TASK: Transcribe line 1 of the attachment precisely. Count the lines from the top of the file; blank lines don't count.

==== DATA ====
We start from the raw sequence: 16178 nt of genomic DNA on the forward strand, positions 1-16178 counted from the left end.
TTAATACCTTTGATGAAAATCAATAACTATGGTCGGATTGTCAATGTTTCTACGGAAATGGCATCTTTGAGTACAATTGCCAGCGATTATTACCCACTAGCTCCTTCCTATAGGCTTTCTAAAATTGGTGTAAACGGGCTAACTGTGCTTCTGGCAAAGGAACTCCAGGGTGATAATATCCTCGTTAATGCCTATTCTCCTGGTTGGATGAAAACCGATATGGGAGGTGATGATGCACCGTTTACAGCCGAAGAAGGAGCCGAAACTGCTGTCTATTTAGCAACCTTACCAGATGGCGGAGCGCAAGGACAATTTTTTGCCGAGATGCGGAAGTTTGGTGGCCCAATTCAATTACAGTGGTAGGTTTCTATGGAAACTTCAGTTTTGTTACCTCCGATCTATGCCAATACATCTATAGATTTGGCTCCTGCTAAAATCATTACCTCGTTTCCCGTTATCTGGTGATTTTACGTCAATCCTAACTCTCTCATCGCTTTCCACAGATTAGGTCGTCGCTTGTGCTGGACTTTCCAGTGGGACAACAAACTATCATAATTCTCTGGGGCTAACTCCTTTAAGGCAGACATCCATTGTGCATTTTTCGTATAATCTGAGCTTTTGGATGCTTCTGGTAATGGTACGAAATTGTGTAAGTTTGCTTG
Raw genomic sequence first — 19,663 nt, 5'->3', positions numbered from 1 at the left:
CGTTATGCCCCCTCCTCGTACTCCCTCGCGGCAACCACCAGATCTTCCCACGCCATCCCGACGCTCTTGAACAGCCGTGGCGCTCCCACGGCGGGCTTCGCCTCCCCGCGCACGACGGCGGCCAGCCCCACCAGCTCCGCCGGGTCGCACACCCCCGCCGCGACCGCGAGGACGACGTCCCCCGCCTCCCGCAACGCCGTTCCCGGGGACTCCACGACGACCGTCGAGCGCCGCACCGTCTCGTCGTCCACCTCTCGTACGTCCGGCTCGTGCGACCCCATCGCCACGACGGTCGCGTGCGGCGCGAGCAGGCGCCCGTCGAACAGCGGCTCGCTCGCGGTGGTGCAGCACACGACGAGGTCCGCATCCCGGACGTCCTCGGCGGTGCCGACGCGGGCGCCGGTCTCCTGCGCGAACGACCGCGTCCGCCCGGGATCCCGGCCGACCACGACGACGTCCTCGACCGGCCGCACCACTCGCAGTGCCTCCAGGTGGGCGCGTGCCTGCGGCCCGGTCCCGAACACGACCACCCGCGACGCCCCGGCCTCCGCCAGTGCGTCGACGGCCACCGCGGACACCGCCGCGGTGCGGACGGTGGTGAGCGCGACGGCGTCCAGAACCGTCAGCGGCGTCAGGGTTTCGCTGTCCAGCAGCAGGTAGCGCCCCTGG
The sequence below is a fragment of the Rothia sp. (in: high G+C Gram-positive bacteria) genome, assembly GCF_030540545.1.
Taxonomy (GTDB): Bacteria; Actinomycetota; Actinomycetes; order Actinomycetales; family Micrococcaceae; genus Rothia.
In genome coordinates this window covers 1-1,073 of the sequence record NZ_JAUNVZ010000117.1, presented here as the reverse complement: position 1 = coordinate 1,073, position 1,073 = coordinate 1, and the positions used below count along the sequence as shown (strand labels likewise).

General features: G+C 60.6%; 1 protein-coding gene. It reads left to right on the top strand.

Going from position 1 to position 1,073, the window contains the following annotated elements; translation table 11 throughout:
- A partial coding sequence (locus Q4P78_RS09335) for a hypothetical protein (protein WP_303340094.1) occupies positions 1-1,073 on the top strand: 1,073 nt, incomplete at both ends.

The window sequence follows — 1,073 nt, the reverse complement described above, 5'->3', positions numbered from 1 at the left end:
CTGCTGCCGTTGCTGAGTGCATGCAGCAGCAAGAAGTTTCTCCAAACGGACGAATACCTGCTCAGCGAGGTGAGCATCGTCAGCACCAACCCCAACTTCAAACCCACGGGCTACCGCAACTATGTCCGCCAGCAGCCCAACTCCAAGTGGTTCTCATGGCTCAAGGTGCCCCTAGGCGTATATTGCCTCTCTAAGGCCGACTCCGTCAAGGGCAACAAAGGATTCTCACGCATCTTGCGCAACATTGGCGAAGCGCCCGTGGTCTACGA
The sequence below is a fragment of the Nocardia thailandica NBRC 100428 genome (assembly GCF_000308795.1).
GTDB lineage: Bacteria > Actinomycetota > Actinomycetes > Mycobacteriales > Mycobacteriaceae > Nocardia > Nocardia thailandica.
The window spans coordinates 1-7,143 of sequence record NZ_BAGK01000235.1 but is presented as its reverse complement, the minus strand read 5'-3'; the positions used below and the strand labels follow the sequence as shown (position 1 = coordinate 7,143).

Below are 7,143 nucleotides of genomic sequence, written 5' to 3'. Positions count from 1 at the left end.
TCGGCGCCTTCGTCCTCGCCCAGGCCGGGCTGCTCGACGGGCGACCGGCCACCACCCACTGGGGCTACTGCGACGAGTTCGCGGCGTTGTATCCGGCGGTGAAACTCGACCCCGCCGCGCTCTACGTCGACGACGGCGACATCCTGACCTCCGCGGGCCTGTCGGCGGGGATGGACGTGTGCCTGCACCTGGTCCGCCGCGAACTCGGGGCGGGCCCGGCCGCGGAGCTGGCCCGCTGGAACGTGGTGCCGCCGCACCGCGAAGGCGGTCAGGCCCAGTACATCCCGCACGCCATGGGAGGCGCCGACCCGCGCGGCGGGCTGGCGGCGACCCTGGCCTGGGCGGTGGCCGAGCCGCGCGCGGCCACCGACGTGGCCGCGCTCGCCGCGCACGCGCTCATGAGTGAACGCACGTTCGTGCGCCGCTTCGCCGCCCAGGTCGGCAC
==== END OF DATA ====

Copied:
We start from the raw sequence: 16178 nt of genomic DNA on the forward strand, positions 1-16178 counted from the left end.